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Educational Map Series: Most Considerable Plantations of the English in America 1700

Educational Map Series: Most Considerable Plantations of the English in America 1700

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Originally produced in 1700 by cartographer Sutton Nicholls and “A New Map of the Most Considerable Plantations of the English in America” shows the English plantations in North America on a single sheet that encompasses five inset maps of Nova Scotia, Jamaica, Bermuda, Barbados, and the Carolinas. English mathematician and geographer professor at Oxford, England, published the map in the atlas titled "New Set of Maps both of Ancient and present Geography" in 1700. Did you know that the first colonies of the British Empire were founded in North America? Virginia was established in 1607 and Barbados in the West Indies, 1625, and in 1619, the first Africans arrived in British North America, where they worked alongside indentured servants. 

Nicholls’ map illustrates within each region borders, cities, settlements, lakes and rivers, while America, dotted with trees, serves as the main map. The title cartouche is decorated in foliage topped with the crest of Great Britain. The atlas for which this map was a part of was dedicated to the Duke of Gloucester, the son of Queen Anne and George, Prince William, who was a pupil  of Well's at Oxford. New England, Virginia, the Carolinas, Pennsylvania, and Maryland are all clearly labeled, and the New England portion of the map specifically, is regarded as one of the earliest foolscop size English language maps of that region and the Northeast as a whole. While the map is not incredibly detailed, in the time period that it was created, it was seen as accurate and was highly regarded.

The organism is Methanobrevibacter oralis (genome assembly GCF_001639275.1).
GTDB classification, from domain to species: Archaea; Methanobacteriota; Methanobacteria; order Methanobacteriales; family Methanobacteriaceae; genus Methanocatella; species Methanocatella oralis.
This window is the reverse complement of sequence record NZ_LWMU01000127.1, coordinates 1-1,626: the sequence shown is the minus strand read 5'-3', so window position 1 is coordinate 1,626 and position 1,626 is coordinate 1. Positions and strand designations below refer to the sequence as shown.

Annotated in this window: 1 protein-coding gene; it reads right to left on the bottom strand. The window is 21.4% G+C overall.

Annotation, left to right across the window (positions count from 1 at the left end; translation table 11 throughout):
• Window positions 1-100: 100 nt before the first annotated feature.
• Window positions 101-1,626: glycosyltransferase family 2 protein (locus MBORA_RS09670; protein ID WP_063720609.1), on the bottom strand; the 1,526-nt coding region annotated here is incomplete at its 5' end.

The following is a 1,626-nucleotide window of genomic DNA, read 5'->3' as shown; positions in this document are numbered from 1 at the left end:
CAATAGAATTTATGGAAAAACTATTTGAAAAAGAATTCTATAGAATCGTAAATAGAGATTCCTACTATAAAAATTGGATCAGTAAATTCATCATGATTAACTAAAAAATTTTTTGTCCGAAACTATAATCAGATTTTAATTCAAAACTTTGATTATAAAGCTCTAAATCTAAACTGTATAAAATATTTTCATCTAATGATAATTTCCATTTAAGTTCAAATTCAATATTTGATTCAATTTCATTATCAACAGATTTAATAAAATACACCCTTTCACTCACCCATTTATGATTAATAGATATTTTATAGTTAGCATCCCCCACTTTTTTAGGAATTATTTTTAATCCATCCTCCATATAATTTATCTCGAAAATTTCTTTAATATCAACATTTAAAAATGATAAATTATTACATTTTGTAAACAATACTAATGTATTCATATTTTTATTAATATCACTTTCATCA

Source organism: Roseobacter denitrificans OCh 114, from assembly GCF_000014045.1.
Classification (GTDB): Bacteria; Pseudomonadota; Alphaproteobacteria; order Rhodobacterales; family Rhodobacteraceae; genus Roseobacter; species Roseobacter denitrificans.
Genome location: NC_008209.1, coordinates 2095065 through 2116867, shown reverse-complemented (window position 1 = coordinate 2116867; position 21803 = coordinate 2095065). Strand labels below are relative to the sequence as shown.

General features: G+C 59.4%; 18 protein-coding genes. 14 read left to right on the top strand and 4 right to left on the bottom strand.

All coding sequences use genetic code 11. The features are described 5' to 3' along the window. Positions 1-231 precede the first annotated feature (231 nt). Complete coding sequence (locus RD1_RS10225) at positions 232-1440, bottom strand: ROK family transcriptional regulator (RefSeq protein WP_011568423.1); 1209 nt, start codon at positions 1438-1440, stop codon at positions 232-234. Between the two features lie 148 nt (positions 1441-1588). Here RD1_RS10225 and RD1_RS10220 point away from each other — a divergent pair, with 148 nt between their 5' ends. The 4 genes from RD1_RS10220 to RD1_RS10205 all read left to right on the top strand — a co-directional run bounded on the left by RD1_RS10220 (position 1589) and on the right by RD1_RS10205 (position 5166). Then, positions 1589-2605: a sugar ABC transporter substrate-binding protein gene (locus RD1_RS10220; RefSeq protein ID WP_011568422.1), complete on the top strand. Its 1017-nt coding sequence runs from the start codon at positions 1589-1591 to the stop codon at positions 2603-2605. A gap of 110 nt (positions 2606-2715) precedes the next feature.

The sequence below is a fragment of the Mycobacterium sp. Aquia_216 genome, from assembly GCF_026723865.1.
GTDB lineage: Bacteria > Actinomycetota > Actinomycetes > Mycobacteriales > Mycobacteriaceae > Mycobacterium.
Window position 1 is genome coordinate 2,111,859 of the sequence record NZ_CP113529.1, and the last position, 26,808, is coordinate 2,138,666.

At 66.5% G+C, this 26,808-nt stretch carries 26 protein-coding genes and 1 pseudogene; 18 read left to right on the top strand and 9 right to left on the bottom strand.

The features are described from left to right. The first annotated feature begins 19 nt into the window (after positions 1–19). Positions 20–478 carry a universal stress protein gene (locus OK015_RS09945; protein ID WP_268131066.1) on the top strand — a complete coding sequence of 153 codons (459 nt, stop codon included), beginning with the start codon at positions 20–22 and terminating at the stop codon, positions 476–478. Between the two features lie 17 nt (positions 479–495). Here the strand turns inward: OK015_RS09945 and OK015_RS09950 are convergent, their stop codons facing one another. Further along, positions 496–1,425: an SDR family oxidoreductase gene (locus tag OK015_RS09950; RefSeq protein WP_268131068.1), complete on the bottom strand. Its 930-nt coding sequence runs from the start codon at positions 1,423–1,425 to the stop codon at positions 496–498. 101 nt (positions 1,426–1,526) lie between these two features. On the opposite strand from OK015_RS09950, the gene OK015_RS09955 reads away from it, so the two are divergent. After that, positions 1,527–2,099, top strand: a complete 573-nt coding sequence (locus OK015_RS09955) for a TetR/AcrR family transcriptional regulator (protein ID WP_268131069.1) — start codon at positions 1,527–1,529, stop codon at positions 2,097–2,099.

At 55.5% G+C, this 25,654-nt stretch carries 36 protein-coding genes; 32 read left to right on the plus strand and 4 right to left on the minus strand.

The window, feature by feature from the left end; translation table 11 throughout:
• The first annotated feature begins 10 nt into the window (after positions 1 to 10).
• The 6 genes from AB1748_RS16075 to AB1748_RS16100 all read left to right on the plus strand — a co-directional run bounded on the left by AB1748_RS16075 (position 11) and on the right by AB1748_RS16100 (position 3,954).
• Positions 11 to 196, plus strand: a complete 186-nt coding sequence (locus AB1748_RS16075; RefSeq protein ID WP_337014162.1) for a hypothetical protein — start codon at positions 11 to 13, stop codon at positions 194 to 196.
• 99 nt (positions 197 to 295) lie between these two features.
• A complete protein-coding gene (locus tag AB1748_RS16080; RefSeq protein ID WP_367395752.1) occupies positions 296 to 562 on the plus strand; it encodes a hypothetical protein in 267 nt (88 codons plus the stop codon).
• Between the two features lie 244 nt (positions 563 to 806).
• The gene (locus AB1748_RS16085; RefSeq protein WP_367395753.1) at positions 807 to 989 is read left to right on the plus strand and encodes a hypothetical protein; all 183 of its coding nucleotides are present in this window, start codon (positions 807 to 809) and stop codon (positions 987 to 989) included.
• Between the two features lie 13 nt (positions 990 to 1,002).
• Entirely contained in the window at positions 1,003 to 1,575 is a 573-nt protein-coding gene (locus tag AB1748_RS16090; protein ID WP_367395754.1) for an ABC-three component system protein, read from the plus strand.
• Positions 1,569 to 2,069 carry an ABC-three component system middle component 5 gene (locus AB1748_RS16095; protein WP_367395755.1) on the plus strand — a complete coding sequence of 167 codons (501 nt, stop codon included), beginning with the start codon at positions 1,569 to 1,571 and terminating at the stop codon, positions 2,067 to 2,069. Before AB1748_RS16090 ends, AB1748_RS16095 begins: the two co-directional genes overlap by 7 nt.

From the Carolinas to Maine, dozens of place names are shown, perhaps a reflection of the areas that were of interest to the English’s colonial ambitions. On the Hudson River is New Albanie, Baltimore is depicted on a less defined Delaware peninsula, while Jamestown, Virginia is shown with settlements. Green Spring, Virginia is also important to note, since today, it is the site of Governor William Berkeley's mansion and estate, protected by the National Park Service since 1966. The Jamaican inset map is the only one illustrating relief, and there is a list of abbreviations to help identify particular places on the map. Served as a display of British colonial influence in North America and a learning tool. Did you know that Nova Scotia was known as New Scotland? The inset map in the top right corner depicts New Scotland, with Port Royal , which was founded in 1605 by Samuel de Champlain.

 

Well’s map is a beautiful depiction of its colonial interests in North America and served as an educational tool.


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